How do ERVs propagate to an entire population of a species?

After reading a number of books by Dr. F. Collins, Dr. D. Venema, Dr. J. Swamaidass as well as looking at numerous articles and videos from BioLogos, on ERVs as evidence of common descent, there are some questions that remain open:

My understanding is that most primates share some ERVs at the same loci in genome. This is used as strong evidence of common descent.

Questions about this:

  1. Is my assumption correct that all humans and all Chimpanzees share some ERVs at the similar loci in the genome?
  2. When a RV infection occurs in a species, I assume it occurs in a subset of the species population as a whole. In other words, it is impossible for the entire species to get the same RV in the same loci at the same time. Is this correct?
  3. My understanding is that some ERVs are shared by all humans and all Chimpanzees. How does a ERV propagate to an entire population of a species?
1 Like


Also correct. A particular RV insertion occurs in a single individual of the species.

The same way every other mutation (which also occurs in a single individual) propagates to the entire population: very slowly, over many generations. Usually this is a result of ‘genetic drift’, the random increases and decreases in the number of copies of a variant as it gets passed on, generation by generation. To be concrete… the individual in whom the insertion first occurred might pass it on by chance to one offspring, or to two, or to zero. If it is passed on, the same thing happens with each copy in the next generation. Eventually everyone in the population can end up with it.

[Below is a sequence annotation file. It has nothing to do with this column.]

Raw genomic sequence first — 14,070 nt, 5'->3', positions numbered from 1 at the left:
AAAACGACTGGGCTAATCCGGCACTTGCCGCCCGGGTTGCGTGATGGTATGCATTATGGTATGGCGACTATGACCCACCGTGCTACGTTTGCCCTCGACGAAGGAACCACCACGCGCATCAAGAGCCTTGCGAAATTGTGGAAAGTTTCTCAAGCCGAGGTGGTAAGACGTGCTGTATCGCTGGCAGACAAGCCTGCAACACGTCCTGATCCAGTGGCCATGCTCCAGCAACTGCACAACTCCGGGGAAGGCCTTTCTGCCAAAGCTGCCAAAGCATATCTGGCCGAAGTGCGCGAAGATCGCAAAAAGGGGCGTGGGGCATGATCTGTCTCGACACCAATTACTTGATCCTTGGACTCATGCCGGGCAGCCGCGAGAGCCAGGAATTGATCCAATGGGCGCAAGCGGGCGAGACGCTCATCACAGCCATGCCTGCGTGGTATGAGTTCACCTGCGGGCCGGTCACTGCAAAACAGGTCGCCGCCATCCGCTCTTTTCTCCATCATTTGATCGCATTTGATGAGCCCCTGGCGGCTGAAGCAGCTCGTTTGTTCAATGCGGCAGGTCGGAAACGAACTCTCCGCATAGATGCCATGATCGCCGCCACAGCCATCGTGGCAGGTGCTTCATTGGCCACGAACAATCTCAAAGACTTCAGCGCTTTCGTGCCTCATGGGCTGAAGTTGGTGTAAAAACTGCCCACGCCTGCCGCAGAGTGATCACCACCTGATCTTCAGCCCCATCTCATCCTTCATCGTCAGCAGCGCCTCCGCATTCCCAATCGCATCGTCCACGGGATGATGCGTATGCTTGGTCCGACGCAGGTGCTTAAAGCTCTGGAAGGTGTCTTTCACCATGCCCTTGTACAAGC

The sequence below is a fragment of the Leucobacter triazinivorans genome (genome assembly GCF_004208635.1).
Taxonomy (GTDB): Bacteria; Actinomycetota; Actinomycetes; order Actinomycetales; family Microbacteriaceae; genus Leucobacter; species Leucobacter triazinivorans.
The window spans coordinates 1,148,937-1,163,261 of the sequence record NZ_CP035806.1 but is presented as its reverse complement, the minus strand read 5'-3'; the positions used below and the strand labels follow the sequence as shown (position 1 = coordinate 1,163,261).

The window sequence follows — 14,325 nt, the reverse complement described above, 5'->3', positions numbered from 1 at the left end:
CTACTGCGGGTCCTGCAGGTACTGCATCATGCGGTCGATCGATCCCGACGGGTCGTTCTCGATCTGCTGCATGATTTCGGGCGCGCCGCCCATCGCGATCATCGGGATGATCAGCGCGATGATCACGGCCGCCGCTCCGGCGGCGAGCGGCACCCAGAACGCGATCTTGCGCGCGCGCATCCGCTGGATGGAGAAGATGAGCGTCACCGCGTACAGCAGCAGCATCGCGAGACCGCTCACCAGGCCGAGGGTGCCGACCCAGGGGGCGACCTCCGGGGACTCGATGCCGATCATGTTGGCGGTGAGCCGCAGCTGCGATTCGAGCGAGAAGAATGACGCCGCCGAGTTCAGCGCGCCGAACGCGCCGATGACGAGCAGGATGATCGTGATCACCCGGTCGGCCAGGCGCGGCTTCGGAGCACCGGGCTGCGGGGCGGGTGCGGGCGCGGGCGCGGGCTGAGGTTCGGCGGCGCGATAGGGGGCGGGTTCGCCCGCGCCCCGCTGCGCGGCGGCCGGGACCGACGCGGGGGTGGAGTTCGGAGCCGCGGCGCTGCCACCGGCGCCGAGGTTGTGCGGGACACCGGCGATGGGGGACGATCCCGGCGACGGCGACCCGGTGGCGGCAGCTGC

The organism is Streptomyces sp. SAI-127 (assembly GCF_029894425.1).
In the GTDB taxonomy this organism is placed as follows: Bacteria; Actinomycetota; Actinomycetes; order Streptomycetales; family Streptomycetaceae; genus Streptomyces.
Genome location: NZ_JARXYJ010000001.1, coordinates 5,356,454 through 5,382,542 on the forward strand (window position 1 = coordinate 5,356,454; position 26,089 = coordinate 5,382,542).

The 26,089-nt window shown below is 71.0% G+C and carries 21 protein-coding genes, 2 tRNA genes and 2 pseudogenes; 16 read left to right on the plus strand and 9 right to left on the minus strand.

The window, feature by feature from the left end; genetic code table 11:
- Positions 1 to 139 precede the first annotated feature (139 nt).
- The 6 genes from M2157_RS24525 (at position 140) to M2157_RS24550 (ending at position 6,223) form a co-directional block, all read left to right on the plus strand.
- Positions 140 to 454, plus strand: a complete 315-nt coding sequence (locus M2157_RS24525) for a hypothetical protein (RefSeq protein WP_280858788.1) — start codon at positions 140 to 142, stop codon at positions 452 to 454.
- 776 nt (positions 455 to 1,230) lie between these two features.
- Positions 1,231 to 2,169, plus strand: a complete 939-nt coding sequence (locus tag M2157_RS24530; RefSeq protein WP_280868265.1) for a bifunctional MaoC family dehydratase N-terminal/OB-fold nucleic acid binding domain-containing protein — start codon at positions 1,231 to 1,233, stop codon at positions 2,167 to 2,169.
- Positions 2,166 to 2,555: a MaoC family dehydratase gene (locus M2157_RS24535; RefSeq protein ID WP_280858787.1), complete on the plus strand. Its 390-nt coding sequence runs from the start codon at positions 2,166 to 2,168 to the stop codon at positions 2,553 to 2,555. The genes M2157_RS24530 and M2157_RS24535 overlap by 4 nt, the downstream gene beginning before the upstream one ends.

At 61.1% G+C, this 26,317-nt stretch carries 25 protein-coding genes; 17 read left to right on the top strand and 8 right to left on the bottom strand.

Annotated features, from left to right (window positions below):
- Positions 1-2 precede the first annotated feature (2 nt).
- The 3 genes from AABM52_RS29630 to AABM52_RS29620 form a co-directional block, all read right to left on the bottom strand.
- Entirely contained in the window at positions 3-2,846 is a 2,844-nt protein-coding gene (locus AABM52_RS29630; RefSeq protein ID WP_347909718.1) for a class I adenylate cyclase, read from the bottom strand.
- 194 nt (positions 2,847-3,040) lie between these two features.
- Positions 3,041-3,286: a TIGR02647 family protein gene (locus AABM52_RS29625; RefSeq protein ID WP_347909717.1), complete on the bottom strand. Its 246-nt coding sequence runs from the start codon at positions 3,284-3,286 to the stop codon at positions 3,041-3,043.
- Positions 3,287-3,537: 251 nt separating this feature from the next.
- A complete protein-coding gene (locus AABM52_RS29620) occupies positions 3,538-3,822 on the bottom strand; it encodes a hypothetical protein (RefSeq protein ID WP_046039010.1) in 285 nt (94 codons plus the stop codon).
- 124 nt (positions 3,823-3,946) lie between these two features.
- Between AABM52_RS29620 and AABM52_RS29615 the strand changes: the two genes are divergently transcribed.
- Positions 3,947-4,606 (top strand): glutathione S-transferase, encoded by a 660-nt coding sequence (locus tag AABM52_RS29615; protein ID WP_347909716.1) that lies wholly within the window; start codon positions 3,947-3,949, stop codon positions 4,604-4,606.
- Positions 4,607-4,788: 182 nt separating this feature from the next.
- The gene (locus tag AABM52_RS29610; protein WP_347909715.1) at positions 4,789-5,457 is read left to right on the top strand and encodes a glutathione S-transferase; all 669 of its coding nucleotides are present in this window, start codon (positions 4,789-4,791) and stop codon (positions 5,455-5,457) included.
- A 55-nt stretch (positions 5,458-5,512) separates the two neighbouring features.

This process is slow and uncommon. If there were 20,000 individuals in the ancestral population leading to humans and chimps in which the insertion occurred, on average 39,999 insertions were lost to genetic drift for each one that ended up in the entire population. And the ones that did succeed took on average 80,000 generations to do so.


This was my suspicion but I wanted someone to verify this. Thank you!

You may want to look up these words also.

Basal traits. Inherited traits. Derived traits.

Those keywords help explain various processes at work. I would suggest looking at it from a fauna standpoint.

The flora tree of life is very different. It often contains lots of subspecies that became its own species over time being reunited with its loving ancestors and have a new subspecies born with crazy loops. It’s less common in fauna.

Thanks for the information!

This topic was automatically closed 6 days after the last reply. New replies are no longer allowed.

“Let your conversation be always full of grace, seasoned with salt, so that you may know how to answer everyone.” -Colossians 4:6

This is a place for gracious dialogue about science and faith. Please read our FAQ/Guidelines before posting.